A 28-year-old woman arrived at the Emergency Department (ED) complaining of back pain and bloody vaginal discharge. She reported some missed periods and a positive urine pregnancy test at home but had not received any prenatal care and was unsure of her expected due date.
The initial physician evaluating the patient was an intern on their first day of service in a busy Emergency Department. The intern suspected complications of early pregnancy including ectopic pregnancy, spontaneous abortion, and gestational trophoblastic disease. After cursory review by a more experienced physician, a pelvic ultrasound was ordered as a “first trimester” examination. Active labor was not suspected by the ED physicians.
The on-call sonographer was trained in abdominal ultrasound but had limited experience in fetal sonography. The patient’s obesity limited the ultrasound assessment; the quality of the ultrasound images was poor. The sonographer did not recognize that the patient was in her third trimester based on a review of the images, and mistakenly identified the fetal head as a “pelvic mass.” The radiologist on call was experienced in abdominal ultrasound but had limited experience in fetal ultrasound. The sonographic images were reviewed remotely, and the radiologist also failed to recognize that the “pelvic mass” was actually a fetal head. The radiologist did not repeat pertinent aspects of the ultrasound exam himself.
Subsequently, a consultation was sought from the obstetrics/gynecology team on call, which was completed four hours after the patient had arrived to the ED. Based on their evaluation, including a pelvic examination and repeated pelvic ultrasound at the bedside, they recognized that the patient was in her third trimester and in active labor. The patient was transferred to Labor and Delivery, where standard procedures for labor management were initiated. The initial fetal heart rate tracing (FHRT) was category 1 (normal), but variable decelerations were later noted (category 2) which deteriorated to fetal bradycardia. The obstetric team proceeded to an emergent cesarean section that was successfully accomplished. Apgar scores at one, five, and ten minutes were 2, 2, and 7, respectively. The infant then suffered a neonatal seizure. Subsequent investigation revealed a perinatal thrombotic infarct of the left basal ganglia that was confirmed on brain MRI. It could not be determined if the perinatal stroke was a result of an antenatal insult or a consequence of the labor and delivery.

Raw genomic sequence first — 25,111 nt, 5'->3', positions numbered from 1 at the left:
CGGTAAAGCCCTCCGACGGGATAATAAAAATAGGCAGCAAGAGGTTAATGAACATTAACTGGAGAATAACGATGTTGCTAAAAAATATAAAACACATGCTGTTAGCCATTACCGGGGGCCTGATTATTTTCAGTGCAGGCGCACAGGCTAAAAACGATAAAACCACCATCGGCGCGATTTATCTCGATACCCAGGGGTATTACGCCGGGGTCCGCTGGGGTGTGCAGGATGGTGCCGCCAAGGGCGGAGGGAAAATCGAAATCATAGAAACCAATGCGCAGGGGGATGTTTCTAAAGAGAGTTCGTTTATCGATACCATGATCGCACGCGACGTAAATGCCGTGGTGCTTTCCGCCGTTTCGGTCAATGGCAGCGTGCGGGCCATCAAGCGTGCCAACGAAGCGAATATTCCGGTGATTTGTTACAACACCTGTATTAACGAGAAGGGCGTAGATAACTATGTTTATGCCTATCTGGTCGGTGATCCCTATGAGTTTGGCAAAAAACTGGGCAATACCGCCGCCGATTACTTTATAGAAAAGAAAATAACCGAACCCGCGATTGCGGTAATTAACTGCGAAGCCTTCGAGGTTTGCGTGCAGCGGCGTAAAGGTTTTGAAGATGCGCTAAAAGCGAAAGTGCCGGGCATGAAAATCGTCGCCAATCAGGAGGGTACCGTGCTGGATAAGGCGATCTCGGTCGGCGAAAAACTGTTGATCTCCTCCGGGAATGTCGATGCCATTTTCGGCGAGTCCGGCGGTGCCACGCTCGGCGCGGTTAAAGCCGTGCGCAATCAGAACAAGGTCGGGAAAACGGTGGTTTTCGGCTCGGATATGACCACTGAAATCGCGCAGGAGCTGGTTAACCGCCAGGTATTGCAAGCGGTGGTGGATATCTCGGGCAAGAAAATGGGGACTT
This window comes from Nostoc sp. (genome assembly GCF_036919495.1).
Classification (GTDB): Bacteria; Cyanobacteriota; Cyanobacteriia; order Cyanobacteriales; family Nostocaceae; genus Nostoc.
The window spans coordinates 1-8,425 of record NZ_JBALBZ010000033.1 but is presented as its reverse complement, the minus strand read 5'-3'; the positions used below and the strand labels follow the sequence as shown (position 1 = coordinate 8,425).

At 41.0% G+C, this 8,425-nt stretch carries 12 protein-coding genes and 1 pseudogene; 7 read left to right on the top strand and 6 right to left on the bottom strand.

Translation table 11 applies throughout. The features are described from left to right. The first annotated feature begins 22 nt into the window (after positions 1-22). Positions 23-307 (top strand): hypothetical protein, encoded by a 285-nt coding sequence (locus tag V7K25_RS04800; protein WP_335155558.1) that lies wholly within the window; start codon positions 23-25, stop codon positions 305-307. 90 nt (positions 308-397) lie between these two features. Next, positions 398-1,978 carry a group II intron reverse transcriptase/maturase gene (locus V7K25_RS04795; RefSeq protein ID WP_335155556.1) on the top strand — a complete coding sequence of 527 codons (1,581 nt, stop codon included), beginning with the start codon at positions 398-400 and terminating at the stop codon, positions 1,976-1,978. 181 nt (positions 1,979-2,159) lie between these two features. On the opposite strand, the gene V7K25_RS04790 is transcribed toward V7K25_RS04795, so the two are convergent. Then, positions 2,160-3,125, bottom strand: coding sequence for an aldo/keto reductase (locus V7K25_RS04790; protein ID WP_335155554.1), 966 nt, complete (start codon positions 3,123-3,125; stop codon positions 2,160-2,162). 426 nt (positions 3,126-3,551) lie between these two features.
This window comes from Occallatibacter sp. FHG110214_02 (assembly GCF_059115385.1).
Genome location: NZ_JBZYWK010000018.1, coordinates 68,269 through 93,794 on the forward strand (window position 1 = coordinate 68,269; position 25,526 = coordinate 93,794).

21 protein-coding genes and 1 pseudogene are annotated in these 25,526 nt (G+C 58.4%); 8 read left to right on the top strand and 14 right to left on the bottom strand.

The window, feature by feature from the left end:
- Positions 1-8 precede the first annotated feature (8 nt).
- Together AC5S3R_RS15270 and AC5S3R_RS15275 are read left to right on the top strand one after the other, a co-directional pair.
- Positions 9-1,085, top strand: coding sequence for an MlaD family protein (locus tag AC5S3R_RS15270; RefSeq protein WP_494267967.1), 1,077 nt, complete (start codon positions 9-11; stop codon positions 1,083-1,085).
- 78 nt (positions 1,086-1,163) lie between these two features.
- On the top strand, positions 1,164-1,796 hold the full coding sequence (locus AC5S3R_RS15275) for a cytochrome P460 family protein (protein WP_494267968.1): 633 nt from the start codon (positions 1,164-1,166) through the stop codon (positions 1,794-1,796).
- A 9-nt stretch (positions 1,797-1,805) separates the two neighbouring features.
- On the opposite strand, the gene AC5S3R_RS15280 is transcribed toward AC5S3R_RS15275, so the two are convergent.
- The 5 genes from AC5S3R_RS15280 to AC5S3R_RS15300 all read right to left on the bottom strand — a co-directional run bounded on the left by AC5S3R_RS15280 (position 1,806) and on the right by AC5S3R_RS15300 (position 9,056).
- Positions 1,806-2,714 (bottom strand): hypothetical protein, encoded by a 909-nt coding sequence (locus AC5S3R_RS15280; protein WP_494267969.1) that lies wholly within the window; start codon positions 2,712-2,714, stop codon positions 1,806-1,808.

By Gary S. Leiserowitz, MD, MS and Herman Hedriana, MD
The primary concern in this case was the delay in recognition that the patient was in her third trimester and in early active labor when she presented to the ED, rather than having first trimester bleeding. Several patient-related factors and medical diagnostic errors probably contributed to this delay.
- The patient could not recall time-related details of her pregnancy and her health literacy was limited. Thus, she did not recognize how advanced her pregnancy was.
- The patient was obese, which contributed to a failure by the ED physicians to appreciate the fundal height of a third trimester pregnancy on physical exam. The patient’s obesity also made the ultrasound more challenging to perform and interpret by the sonographer.
- The sonographer had limited training in obstetric ultrasound. Since the ultrasound had been ordered as a “first trimester” exam, the sonographer used that context in interpreting the findings and failed to appreciate that the “pelvic mass” was actually a fetal head.
- The radiologist on call had little recent experience in obstetric sonography. He read the ultrasound remotely and therefore did not repeat key components of the exam himself. Thus, the incorrect diagnostic impression of a “pelvic mass” persisted.
For various reasons, establishing a definitive diagnosis is not always a clear process. Because clinical reasoning by individual physicians sits at the intersection of science and art in medicine, for example, obtaining balance between missing a diagnosis and ordering too many tests is difficult. Diagnoses also often unfold over time as more information emerges, making putting the story together accurately before all of the relevant facts are gathered and integrated very difficult. These difficulties in diagnosing can contribute to diagnostic errors.